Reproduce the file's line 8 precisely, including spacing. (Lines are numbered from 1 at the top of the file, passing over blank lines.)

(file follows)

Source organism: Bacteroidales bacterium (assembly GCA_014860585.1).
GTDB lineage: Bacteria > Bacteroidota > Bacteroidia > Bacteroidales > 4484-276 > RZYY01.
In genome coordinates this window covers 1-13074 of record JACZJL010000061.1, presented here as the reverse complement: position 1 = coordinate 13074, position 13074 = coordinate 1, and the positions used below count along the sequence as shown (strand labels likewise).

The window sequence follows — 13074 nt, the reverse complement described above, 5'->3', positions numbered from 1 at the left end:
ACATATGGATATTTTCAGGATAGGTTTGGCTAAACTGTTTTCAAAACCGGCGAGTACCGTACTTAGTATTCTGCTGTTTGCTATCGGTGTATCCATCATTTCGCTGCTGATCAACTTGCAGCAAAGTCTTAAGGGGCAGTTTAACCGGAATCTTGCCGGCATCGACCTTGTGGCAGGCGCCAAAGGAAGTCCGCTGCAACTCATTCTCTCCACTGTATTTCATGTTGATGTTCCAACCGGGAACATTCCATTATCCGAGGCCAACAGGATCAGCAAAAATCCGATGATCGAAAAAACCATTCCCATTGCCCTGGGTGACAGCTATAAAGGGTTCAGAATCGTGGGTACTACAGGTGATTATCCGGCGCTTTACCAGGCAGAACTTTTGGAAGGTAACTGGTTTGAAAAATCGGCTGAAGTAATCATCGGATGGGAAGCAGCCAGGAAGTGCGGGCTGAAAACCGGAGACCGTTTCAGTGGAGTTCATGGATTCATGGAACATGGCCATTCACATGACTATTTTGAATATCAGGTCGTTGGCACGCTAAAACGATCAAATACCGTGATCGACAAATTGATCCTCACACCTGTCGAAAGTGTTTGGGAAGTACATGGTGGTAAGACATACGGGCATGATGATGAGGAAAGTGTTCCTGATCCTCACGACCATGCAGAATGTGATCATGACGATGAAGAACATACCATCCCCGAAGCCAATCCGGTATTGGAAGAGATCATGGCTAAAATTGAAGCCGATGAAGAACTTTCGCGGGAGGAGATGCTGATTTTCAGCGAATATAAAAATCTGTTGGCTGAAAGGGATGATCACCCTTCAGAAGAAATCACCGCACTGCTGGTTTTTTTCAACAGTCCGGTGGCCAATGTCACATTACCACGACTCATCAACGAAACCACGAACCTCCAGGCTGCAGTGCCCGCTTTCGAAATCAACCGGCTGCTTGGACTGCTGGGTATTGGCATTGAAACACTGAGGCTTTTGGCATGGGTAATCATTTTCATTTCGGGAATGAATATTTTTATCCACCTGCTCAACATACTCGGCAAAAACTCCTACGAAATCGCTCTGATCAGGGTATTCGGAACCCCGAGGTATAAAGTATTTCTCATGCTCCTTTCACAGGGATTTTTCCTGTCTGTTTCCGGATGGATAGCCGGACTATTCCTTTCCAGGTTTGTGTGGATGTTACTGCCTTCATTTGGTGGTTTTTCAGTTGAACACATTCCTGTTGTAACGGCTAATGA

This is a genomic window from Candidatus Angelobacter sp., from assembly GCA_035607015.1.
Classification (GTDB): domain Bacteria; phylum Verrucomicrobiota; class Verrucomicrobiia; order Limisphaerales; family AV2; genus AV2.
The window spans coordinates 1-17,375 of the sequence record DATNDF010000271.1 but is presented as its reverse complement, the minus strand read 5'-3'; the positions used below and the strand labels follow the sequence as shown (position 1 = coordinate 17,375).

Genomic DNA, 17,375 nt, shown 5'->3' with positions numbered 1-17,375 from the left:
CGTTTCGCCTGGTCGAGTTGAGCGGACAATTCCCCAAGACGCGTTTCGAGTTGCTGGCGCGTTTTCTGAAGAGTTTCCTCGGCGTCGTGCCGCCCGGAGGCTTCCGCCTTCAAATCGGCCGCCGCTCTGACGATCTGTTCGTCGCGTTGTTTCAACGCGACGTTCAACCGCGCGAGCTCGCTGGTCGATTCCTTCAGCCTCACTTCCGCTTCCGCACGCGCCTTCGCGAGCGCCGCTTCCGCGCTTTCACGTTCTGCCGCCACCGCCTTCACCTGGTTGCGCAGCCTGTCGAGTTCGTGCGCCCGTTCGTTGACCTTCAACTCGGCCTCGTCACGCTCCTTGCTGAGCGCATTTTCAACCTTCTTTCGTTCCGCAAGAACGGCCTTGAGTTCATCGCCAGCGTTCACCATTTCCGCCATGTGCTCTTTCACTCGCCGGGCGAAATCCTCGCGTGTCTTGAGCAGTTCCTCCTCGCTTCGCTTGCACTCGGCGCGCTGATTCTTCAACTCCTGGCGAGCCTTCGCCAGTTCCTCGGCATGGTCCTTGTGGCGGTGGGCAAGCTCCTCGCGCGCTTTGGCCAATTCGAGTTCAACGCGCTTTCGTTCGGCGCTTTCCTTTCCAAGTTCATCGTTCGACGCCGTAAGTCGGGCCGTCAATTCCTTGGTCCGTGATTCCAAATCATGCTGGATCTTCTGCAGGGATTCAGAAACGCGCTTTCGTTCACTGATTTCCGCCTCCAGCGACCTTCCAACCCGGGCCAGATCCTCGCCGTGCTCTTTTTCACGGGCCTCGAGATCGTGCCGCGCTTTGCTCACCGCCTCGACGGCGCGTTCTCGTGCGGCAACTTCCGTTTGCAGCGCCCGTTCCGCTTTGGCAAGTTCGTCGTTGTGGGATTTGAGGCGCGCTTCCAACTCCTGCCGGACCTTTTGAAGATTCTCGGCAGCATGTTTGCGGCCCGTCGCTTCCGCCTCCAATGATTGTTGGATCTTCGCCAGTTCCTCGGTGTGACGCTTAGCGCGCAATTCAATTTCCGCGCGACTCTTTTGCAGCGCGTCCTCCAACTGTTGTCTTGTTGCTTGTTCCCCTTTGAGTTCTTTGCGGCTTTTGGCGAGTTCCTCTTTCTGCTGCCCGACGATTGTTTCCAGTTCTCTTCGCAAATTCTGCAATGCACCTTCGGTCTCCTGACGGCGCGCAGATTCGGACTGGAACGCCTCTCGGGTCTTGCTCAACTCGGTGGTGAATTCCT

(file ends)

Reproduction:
The window spans coordinates 1-17,375 of the sequence record DATNDF010000271.1 but is presented as its reverse complement, the minus strand read 5'-3'; the positions used below and the strand labels follow the sequence as shown (position 1 = coordinate 17,375).